What Makes Short-Term Missions So Valuable

How do you justify the exorbitant price tag of a short-term mission trip? When 80% or more of what’s raised goes towards flight and lodging?

That money directly invested towards fighting poverty or training and supporting the local pastors would have a much greater impact than our spending a week smiling, holding kids, doing crafts and playing sports.

In light of that, is it worth it to do short-term missions?

I still say yes. First, the significance and impact of us being there is greater than we realize. We are relational beings, and we bring love, hope, respect and dignity with us that even a blank check cannot provide.

Second, something happens to us that cannot be replicated here. It is hard to explain what this is or how it works, so let’s turn to the Chronicles of Narnia for help.

In The Lion, The Witch, and the Wardrobe four children from our world find themselves in the land of Narnia and play a small role in saving Narnia. (Aslan, a lion, is the Christ-figure in these stories, and he is the one who actually saves Narnia.) The four children are crowned Kings and Queens and reign for many years. They grow up in Narnia.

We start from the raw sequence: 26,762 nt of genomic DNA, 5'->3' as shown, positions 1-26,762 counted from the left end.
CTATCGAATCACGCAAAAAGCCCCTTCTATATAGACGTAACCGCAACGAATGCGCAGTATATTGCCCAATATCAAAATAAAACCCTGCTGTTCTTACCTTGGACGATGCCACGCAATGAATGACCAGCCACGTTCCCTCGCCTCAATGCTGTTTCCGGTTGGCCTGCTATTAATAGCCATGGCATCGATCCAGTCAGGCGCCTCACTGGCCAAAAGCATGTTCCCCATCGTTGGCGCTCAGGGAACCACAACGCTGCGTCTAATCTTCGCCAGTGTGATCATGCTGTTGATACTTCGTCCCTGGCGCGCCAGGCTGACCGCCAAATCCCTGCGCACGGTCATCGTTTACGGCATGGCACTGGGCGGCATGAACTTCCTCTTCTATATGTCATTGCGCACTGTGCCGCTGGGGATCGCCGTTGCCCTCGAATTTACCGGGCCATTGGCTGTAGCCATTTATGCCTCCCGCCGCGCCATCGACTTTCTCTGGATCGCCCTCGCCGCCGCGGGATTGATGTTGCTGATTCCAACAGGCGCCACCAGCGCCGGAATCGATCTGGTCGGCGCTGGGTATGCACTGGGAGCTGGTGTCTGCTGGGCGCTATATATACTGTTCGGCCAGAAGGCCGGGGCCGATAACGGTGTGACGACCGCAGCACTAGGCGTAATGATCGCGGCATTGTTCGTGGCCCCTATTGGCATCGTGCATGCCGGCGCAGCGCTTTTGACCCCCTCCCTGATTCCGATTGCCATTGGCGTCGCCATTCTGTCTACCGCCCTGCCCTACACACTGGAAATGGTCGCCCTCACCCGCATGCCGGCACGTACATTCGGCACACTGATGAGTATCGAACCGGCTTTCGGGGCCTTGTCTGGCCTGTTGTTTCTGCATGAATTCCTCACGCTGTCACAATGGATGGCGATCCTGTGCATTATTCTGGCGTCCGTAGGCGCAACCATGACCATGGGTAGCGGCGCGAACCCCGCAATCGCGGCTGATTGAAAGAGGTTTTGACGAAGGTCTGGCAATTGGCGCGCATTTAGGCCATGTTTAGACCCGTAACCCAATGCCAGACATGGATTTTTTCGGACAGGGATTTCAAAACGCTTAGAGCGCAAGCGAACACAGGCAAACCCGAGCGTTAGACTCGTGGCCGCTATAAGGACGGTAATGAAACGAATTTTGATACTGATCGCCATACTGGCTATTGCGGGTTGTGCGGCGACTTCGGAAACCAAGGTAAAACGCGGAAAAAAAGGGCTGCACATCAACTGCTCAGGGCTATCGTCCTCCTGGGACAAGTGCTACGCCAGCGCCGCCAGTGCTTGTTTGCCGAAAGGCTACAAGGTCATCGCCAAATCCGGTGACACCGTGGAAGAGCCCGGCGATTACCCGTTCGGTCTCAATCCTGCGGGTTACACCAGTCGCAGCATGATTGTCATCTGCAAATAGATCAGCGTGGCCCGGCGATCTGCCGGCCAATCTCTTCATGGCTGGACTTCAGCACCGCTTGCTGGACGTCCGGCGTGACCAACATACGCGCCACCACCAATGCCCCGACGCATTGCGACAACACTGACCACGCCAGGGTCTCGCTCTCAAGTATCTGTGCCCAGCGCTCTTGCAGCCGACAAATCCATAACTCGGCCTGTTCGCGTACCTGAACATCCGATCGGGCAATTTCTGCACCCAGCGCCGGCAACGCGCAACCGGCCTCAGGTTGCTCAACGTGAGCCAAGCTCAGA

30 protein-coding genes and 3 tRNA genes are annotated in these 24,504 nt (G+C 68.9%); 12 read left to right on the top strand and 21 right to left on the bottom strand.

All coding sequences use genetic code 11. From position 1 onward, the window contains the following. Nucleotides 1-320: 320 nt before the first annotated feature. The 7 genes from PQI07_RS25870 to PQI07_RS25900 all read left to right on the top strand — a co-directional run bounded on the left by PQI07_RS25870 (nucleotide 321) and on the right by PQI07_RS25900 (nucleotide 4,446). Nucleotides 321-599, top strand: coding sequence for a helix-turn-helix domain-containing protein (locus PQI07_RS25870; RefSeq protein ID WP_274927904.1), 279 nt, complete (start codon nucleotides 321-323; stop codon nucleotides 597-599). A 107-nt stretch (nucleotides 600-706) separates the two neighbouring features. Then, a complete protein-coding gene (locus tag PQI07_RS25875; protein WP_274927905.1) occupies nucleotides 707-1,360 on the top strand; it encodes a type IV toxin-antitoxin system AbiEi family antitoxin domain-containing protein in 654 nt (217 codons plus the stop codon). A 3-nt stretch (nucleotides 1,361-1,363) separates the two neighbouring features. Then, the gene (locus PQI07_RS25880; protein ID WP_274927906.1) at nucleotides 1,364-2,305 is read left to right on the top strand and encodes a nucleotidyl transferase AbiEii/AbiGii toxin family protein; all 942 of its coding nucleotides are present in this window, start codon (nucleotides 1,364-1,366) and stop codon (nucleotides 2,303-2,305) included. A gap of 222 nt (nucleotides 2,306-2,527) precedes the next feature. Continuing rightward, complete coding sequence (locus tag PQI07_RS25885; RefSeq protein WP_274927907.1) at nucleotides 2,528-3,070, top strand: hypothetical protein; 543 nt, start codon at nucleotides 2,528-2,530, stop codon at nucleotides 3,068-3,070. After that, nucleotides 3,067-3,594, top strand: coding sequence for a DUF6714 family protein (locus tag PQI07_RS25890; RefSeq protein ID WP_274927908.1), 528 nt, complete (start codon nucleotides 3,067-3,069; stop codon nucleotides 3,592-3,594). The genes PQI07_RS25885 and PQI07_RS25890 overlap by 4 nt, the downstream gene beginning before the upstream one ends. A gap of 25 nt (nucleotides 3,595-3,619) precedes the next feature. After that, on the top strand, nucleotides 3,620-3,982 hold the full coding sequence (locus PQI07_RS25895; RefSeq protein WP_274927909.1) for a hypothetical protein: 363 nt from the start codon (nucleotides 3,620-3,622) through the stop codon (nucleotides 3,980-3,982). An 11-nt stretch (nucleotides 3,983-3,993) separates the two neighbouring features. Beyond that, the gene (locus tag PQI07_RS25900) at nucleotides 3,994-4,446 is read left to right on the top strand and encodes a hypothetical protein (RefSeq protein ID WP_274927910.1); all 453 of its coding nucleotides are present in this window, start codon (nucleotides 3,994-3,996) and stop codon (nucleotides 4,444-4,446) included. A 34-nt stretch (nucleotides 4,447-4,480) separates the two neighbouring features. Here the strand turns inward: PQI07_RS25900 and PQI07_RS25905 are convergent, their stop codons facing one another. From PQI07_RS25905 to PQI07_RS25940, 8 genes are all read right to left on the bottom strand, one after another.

Then one day they stumble back into our world and discover no time has passed here, and they are once again children.

In the second book, Prince Caspian, the four children are pulled back into Narnia to help save the country again. The more time they spend there, the more they become who they once were. The very air of Narnia has a magical effect on them, and they are becoming Kings and Queens again.

At the end of this book Aslan tells the two oldest children, Peter and Susan, they will not be coming back to Narnia.

In the third book, The Voyage of the Dawn Treader, the two younger children, Edmund and Lucy, return to Narnia with their cousin Eustace and have more adventures.

As this story ends, Aslan tells Edmund and Lucy they will not be returning to Narnia. They are upset mainly because they think this means they will never see Aslan again. But he says this is not so.

Edmund asks, “Are you there too, Sir?”

“I am,” replies Aslan. “But there I have another name. You must learn to know me by that name. This was the very reason why you were brought to Narnia, that by knowing me here for a little, you may know me better there.”

This is the simple reason why short-term mission trips are worth every penny and more. Something happens to us while we are there. Our eyes are opened wider to God, to His world, and His heart for the world. It is not just so we can have a great week we will never forget, but so we can be different here.

So we may know God better here.